how much so (maybe a factor of sqrt(M) on average?). And this search
has to be done on each new minimum metric to the extracted … not a
large “cost” under high SNR, but it would likely be a significant
“cost” under low SNR.

Thanks in advance for your thoughts. - MLD

On Tue, Aug 01, 2006 at 11:06:11AM -0400, Michael D. wrote:

would need that slot (overwrite? but which one)? There is no
mechanism described to handle this conflict, and neither of the
metrics can necessarily be dropped. (I think) It’s trivial to come
up with an example where this might happen and neither metric could
yet be dropped, so clearly they had to resolve this issue. But it’s
not in the text of the report, so I’m a-priori trying to think of a
(reasonably simple) way around it.

How about just dropping a note to the authors?
Their email addresses are at the bottom of column one of the report.

Eric

How about just dropping a note to the authors?
Their email addresses are at the bottom of column one of the report.

Done that. Waiting. Thought I’d ping the list too. I certainly am
surprised by the breadth / width / depth of experience available on
the list. :wink: MLD

Michael D. wrote:

I’m working on programming the “Lazy” Viterbi (convolutional, maximum
likelihood) decoder right now. See
< http://citeseer.ist.psu.edu/599573.html >
< http://vanu.com/resources/publications/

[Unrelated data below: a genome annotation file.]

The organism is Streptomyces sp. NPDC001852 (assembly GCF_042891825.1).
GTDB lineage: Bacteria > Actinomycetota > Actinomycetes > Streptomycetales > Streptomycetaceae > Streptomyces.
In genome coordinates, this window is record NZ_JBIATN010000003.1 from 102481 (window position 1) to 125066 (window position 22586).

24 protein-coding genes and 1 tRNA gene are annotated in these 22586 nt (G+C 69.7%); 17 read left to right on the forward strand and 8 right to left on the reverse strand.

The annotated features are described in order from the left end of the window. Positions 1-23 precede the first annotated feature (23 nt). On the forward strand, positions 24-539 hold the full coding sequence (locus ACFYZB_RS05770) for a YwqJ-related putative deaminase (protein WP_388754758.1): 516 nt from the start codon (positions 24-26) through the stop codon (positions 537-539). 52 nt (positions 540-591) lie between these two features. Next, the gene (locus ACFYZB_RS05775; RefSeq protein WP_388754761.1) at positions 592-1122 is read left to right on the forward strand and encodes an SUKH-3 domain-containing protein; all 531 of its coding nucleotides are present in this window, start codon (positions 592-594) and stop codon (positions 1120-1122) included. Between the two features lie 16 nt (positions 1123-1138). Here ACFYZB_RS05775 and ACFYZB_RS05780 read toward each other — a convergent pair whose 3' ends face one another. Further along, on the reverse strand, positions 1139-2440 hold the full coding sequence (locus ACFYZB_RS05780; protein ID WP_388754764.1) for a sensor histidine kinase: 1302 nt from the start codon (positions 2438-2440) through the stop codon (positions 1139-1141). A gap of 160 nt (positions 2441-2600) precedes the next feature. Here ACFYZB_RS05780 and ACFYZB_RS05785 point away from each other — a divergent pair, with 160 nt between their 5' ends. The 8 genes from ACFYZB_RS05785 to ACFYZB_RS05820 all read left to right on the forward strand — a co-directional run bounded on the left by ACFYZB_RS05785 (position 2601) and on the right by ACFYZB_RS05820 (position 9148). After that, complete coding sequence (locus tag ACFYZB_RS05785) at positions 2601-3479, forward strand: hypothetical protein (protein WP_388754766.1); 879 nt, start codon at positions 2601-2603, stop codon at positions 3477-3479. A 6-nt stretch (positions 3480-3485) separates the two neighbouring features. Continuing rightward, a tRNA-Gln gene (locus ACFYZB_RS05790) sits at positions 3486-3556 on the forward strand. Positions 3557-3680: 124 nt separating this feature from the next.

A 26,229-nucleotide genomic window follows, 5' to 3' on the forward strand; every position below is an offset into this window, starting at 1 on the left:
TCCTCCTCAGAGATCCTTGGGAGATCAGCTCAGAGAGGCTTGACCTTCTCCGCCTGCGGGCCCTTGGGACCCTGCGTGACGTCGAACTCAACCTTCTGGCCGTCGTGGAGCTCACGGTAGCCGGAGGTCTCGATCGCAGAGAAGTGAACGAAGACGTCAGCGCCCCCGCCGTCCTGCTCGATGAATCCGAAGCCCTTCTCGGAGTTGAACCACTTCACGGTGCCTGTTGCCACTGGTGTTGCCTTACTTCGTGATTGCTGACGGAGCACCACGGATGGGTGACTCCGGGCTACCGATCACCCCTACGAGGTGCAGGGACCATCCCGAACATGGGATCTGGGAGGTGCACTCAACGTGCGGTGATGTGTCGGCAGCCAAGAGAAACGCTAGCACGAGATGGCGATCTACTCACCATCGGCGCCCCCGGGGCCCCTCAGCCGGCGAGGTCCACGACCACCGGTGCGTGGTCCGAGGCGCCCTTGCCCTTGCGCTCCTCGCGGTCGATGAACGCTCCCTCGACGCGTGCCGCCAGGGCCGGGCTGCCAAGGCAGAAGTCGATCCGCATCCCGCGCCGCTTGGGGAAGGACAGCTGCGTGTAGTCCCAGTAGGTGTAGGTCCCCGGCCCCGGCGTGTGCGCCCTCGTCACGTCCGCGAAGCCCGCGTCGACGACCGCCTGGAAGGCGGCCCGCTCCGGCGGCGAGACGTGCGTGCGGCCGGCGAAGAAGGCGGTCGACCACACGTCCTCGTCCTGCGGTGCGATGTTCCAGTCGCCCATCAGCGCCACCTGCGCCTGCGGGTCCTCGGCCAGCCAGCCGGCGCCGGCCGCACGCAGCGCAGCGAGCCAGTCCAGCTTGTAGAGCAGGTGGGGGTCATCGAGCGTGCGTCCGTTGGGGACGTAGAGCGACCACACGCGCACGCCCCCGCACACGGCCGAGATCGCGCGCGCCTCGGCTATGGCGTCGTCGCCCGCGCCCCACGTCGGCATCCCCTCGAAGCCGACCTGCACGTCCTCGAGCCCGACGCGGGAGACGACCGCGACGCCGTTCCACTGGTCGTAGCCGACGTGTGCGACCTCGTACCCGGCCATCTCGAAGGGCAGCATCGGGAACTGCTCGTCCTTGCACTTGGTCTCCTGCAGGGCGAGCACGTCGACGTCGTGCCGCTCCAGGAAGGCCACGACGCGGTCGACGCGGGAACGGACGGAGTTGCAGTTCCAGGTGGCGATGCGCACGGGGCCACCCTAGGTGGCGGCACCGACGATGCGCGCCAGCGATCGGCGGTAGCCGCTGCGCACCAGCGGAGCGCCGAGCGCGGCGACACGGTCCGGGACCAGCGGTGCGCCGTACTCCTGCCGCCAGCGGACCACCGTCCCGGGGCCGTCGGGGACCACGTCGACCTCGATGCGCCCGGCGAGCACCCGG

2002fast_maximum_likelihood_decoder.pdf >

Mike,

Can’t help you with the algorithm, but could you say a few words on the
advantages of Lazy Viterbi over normal Viterbi decoding?

Matt

That is straightforward.

In High SNR, the lazy algorithm is O(1)!!!

In low SNR, both the lazy algorithm and the traditional algorithm are
both O(2^k) where k+1 is the constraint length.

It is not a simple relationship as the SNR falls off but in many of the
cases we would consider, the lazy algorithm should be a win.

Bob

Matt E. wrote:

Can’t help you with the algorithm, but could you say a few words on the
advantages of Lazy Viterbi over normal Viterbi decoding?
Matt


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Robert W. McGwier, Ph.D.
Center for Communications Research
805 Bunn Drive
Princeton, NJ 08540
(609)-924-4600
(This sig required by my employer)

That’s the “quickie” overview. ‘k-1’, BTW, is the memory order
required to realize the actual encoder; the “constraint length” is
effectively how long a single (“impulse”) input bit can possibly
effect output bits. Codes are (sometimes) referred to as (n,m,k),
where ‘n’ is the number of inputs, ‘m’ is the number of outputs, and
‘k’ is the total memory order. Some places use (n,m,k+1), for the
constraint length.

For “high” SNR (e.g. Es/N0 ~ 6 dB for a (2,1,8) CDMA code), the Lazy
method basically traverses the convolutional code’s trellis directly;
it is necessary to just find the best path metric and follow that set
of nodes. The Lazy method does have some bookkeeping, but the
reduction by a factor of approximately 2^k is very large when it
comes to standard NASA codes (k ~ 7-9).

For “low” SNR (e.g. Es/N0 ~ 0 dB for a (2,1,8) CDMA code), the Lazy
method spends a lot of time doing bookkeeping, and thus is probably a
little slower than the standard Viterbi decoder which systematically
goes through all possible nodes and node outputs to determine the
best path.

At “middle” SNR’s, the Lazy is a generally faster than other
algorithms, but the benefits really show at higher SNR’s.

While I don’t know much about the “A*” algorithm (which traverses the
trellis lengthwise [in time] instead of breadth-wise as Viterbi
does), it seems that at high SNR it would be just as effective as the
“Lazy” method, since there are very few low-metric paths through the
trellis.